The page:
Traditional Scottish stovies are comfort food at its finest, and super simple to make.
So this could be a highly contentious post. I once read that if you asked one hundred Scots folk how to make stovies, you’d get one hundred different recipes. This is so very true. Stovies are a dish that probably every Scottish person recognises. It’s a national dish, but one that gets less international attention than the likes of haggis or battered mars bars. You get stovies served at parties; at weddings; basically any Scottish social gathering. They’re that awesome.
I always think of stovies as the perfect comfort food. It’s a potato based dish, to which you can add pretty much any type of meat, although mince or corned beef are most popular. My recipe is not traditional. But it uses what I tend to have to hand in the cupboard, and is pretty bloody tasty (if I do say so myself). The kids lap it up and it always results in empty plates. So it’s a staple meal in the HC house. Just please don’t lynch me because its not ‘how mummy used to make it’ (it’s not even how my mum makes stovies, it’s just how I’ve come to make them).
Ingredients (Serves 4 adults)
about 10 medium potatoes, peeled and sliced
1 onion, finely chopped
2 tbsp oil
1 beef stock cube / stock pot
1 beef oxo cube
1 tin of corned beef, cubed
salt & pepper
• For the potato quantity, gauge how many you’re cooking for. I tend to use a medium potato each for the kids, then a couple for every adult, plus an extra couple to be safe. If there’s leftovers (not including what I eat whilst I’m dishing out) then that’s a billy-bonus.
• If I’m just cooking for the kids I’ll only need half an onion and half a tin of corned beef.
• You can freeze corned beef.
1. Heat your oil in a large pan then add the onion, and cook it really well so that it gets nicely browned. It’s important you add lots of flavour to your onion so don’t be afraid to overcook it.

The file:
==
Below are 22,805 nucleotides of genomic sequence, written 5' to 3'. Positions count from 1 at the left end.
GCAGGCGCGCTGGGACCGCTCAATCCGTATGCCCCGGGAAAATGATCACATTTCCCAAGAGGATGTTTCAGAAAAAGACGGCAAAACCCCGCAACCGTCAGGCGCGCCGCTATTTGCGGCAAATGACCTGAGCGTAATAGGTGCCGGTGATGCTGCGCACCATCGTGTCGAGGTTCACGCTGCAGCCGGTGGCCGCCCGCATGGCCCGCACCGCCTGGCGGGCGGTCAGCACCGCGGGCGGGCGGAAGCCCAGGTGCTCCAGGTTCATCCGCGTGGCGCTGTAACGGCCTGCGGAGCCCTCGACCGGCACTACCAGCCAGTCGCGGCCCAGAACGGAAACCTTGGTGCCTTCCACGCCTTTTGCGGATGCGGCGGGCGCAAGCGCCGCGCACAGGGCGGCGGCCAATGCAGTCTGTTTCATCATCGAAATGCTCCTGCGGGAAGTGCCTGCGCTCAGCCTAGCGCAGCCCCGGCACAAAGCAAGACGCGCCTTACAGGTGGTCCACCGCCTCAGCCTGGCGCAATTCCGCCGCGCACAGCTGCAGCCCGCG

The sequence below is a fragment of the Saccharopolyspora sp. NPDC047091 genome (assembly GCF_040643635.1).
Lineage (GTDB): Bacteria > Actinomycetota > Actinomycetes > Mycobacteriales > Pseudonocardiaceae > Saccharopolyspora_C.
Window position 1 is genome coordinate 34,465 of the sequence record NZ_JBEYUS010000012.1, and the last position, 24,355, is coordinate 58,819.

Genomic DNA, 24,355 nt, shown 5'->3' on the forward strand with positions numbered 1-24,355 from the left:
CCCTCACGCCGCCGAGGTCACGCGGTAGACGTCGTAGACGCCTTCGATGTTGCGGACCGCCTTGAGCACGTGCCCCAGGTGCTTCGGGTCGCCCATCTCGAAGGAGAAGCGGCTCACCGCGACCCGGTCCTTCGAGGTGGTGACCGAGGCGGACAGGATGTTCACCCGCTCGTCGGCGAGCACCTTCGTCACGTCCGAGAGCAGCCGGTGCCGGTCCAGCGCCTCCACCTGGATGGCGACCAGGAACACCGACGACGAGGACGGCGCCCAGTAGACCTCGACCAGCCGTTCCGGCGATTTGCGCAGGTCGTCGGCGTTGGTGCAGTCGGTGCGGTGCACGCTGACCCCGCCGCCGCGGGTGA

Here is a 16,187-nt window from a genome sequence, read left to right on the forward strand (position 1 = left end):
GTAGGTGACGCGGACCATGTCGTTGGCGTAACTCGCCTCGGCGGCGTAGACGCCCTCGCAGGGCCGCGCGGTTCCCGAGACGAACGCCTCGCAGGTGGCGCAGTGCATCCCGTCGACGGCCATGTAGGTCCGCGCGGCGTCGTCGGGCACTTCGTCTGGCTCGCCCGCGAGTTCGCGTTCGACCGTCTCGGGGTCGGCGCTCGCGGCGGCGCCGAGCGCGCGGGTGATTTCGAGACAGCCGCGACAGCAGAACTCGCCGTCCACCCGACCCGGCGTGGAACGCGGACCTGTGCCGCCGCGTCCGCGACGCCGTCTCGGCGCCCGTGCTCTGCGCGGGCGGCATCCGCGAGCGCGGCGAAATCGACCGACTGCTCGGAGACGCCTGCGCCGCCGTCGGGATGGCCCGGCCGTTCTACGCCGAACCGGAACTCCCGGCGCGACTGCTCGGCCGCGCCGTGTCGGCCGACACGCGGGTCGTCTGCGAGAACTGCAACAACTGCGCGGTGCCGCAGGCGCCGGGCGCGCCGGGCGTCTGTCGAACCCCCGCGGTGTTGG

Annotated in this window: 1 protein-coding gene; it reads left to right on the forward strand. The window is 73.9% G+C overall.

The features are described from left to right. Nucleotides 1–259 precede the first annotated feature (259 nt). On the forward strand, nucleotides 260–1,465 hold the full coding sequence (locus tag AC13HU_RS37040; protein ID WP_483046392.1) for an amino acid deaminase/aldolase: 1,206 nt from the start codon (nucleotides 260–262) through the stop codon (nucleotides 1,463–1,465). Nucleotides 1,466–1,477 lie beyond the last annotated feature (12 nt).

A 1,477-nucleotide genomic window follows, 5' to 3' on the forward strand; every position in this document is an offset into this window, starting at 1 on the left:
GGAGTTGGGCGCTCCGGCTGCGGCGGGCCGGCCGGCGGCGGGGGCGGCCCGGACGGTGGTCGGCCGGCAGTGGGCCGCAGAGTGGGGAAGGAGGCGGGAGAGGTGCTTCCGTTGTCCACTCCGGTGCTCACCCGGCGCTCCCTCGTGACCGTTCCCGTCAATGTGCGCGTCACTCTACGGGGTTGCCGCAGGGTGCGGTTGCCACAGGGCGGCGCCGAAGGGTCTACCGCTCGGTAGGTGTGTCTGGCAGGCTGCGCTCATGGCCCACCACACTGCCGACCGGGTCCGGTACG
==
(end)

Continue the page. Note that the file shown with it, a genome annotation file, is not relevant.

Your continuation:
2. Add the sliced potato, the stock cube, the oxo cube and about 300ml of water. Give a good stir.
Traditional stovies are made using beef dripping. This isn’t something I normally have to hand, so I’ve had to add the meaty taste from elsewhere. I find Knorr Beef Stock Pots really good for this (either the normal beef one or the rich beef – both are good), but a regular beef stock cube would also work. The oxo cube adds colour and extra flavour – I add beef oxo cubes to pretty much everything meaty, it’s kind of my secret ingredient (just not that secret). I love them and think they add a lovely rich flavour to any kind of meat dish (bolognese; stew; I even add them to chicken gravy!). They always feature in my cupboard supplies.
3. Put the lid of the pan on and let it simmer. Every so often give it a good stir. The potatoes will start to stick to the bottom, so with every stir, scrape the bottom of the pan. This is good, it all adds flavour. As you stir, the potatoes will begin to break up which is what you want.
4. Once the potatoes have softened and absorbed most of the stock, add your meat. Give it a good stir so everything is combined and check your seasoning. The corned beef can be quite salty, so it’s best to check the seasoning once it’s been added. Season as required.
This is not a pretty dish. Indeed, I’m sure some out there could be quite inventive in describing just what it looks like. But it’s tasty. It truly is. And its simple. If you like potatoes and corned beef, do give this a go. And let me know how you get on – I love hearing when folk have made anything from the blog! 😀
Oh and serve it with a good splodge of ketchup.
If you fancy trying your hand at another traditional Scottish dish, try my Buttery Scottish Tablet – it’s truly amazing and the best Scottish tablet recipe you will ever find. I can tell you this completely unbiasedly, because it’s my Mum’s recipe 😉
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